Lab Chat

Lab Chat

Q&A with Derek Huffman, Ph.D.

Derek Huffman, Ph.D., studies the biology of aging. He is an assistant professor of molecular pharmacology and of medicine and co-director of the chronobiosis and energetics/metabolism of aging core in Einstein’s Institute for Aging Research.

What inspired you to go into science?

I got interested in doing research when I was an undergraduate and a family member received a dire diagnosis. I felt that research was the best way to make a difference for those burdened with disease.

Where were you raised?

In St. Joseph, MO, a town of about 80,000 people just outside Kansas City. It’s known as “the place where the Pony Express started and Jesse James ended.”

What brought you to Einstein?

I was studying energetics and cancer in graduate school, but became captivated by newly discovered links between metabolism and aging. I came to Einstein in 2007 as a postdoc to explore those links and other aspects of aging under Nir Barzilai, a leader in the field.

Dr. Barzilai studies the genetics of longevity. How do you approach aging?

We study the aging-metabolism interplay—how metabolic changes contribute to disease—and strategies to modulate metabolic pathways to promote healthy aging.

One of your specialties is an experimental technique called parabiosis. What does it involve?

Parabiosis is an old technique, dating to the 1800s, in which two organisms are surgically joined so they share a single circulatory system. Using parabiosis, we showed that exposing young mice to old blood leads to cellular dysfunction in the gut. We then identified factors in the old circulation involved in causing those changes. These findings could lead to new ways to promote healthy intestinal aging and perhaps delay or treat aging-related metabolic disorders.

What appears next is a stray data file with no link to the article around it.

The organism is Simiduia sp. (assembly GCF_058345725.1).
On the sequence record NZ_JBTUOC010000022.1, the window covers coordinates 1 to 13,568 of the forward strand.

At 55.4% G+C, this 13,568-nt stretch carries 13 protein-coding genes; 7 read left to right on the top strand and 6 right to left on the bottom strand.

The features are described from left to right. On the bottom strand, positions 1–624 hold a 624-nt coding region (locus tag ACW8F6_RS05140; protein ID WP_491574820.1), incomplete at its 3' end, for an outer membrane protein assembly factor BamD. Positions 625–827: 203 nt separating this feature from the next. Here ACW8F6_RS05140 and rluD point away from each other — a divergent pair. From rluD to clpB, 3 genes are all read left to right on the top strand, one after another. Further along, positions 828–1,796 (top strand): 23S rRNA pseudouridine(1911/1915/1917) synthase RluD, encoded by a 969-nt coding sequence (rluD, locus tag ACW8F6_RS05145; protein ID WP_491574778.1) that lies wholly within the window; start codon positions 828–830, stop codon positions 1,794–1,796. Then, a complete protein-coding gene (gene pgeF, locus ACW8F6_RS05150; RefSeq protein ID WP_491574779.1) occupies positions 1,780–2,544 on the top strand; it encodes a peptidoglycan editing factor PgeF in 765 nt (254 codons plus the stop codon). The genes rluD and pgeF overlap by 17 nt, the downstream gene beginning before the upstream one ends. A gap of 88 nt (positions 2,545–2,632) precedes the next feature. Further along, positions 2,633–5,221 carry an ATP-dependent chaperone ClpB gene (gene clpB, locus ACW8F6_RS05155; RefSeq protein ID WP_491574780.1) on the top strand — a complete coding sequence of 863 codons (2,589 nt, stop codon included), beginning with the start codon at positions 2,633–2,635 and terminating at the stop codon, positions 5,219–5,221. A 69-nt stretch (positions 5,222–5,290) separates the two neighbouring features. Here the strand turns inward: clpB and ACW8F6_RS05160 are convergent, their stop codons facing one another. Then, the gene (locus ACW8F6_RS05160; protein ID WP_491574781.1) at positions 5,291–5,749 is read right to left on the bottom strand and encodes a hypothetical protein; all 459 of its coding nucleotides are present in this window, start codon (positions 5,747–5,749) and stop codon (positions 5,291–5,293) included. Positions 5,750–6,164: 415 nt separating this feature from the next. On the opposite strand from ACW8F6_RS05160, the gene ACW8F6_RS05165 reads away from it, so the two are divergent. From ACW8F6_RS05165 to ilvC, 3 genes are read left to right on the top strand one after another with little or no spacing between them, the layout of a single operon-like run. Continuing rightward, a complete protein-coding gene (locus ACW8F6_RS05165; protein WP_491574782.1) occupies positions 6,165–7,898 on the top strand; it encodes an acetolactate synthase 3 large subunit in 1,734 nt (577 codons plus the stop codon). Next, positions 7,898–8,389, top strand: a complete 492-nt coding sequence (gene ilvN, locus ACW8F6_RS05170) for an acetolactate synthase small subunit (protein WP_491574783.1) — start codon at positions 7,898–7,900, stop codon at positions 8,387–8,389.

Would regular transfusions of young blood forestall aging?

The short answer is no, but that hasn’t stopped some from pursuing this for commercial interests. The truth is, we know that not every youthful factor is good for an old body. Bottom line: parabiosis helps identify new candidates that may play a role in aging, but translating these discoveries to human use poses a different challenge.

The National Institute of Aging awarded you a grant to create mouse models of resilience. Could you explain?

Resilience is an organism’s ability to respond to a physical challenge or stress and return to “normal.” It’s thought to correlate with good health and longevity. But we lack good animal models for studying this complex trait. The idea is to characterize how male and female mice respond to various stresses, such as elective surgery and infection, at various ages. We would then use this information to develop rapid, inexpensive assays for evaluating interventions aimed at improving aging, health and resilience.

What is the secret to healthy aging?

Having the right genes is a good start. But that’s rare, and not something you can control. You can delay aging in other ways, most notably through a balanced diet and exercise.

Do you practice what you preach?

I used to run regularly, but now I’m limited by a bum knee from years of playing sports—and the time I spend with my nine-month-old daughter, Emma. I try to stay in shape by riding a Peloton stationary bike, which allows you to compete in online spinning classes. It’s a lifesaver. I can exercise to the brink of exhaustion and my knee won’t pay for it.

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